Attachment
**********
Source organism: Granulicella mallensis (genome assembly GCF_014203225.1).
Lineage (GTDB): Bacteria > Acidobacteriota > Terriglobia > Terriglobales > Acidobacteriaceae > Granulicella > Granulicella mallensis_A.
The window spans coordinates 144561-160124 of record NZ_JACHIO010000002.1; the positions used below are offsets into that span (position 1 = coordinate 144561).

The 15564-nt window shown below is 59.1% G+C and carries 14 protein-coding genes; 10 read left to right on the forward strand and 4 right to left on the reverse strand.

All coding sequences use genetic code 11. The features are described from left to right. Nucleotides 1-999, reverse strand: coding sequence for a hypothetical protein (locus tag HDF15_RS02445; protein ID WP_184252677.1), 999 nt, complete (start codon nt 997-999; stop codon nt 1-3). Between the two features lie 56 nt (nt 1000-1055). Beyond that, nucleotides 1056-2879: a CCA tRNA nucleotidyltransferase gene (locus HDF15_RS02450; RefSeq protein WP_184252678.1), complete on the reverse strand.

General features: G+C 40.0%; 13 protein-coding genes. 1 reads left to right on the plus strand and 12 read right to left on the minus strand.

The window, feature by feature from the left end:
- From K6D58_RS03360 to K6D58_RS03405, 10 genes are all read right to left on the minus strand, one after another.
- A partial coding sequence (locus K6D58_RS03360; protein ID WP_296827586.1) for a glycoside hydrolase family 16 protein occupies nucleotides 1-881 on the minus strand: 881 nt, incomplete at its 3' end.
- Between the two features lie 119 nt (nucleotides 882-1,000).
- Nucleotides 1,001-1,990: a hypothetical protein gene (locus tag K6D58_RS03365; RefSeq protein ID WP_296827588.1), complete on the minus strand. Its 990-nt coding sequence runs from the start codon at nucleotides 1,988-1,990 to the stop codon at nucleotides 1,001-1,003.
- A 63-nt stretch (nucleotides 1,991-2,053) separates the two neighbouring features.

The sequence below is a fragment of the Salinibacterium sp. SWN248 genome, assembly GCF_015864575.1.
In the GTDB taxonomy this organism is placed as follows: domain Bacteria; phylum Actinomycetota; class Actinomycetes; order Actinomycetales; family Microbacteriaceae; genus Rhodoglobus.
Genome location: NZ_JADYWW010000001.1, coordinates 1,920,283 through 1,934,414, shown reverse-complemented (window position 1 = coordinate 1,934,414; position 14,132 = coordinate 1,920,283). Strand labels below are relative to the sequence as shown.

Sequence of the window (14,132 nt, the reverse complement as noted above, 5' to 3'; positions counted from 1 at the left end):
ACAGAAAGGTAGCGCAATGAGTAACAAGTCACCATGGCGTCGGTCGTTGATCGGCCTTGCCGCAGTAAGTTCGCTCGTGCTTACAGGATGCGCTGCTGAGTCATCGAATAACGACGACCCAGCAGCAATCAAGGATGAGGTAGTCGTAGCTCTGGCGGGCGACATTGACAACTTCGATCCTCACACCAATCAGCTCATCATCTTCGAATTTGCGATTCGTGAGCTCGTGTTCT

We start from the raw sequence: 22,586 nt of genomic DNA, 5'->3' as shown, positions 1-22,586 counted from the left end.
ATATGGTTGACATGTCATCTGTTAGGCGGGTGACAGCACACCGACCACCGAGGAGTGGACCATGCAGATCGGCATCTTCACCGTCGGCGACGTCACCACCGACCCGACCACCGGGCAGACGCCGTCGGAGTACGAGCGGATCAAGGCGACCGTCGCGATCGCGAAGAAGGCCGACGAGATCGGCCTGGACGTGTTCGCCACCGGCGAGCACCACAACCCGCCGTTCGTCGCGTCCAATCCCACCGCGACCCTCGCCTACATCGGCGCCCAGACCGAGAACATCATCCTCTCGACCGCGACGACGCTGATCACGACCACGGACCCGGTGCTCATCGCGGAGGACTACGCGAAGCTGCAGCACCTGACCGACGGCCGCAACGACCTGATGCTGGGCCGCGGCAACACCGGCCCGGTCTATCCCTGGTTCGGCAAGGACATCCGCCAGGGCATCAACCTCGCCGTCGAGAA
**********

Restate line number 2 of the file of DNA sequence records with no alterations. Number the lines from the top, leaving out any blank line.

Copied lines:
Lineage (GTDB): Bacteria > Acidobacteriota > Terriglobia > Terriglobales > Acidobacteriaceae > Granulicella > Granulicella mallensis_A.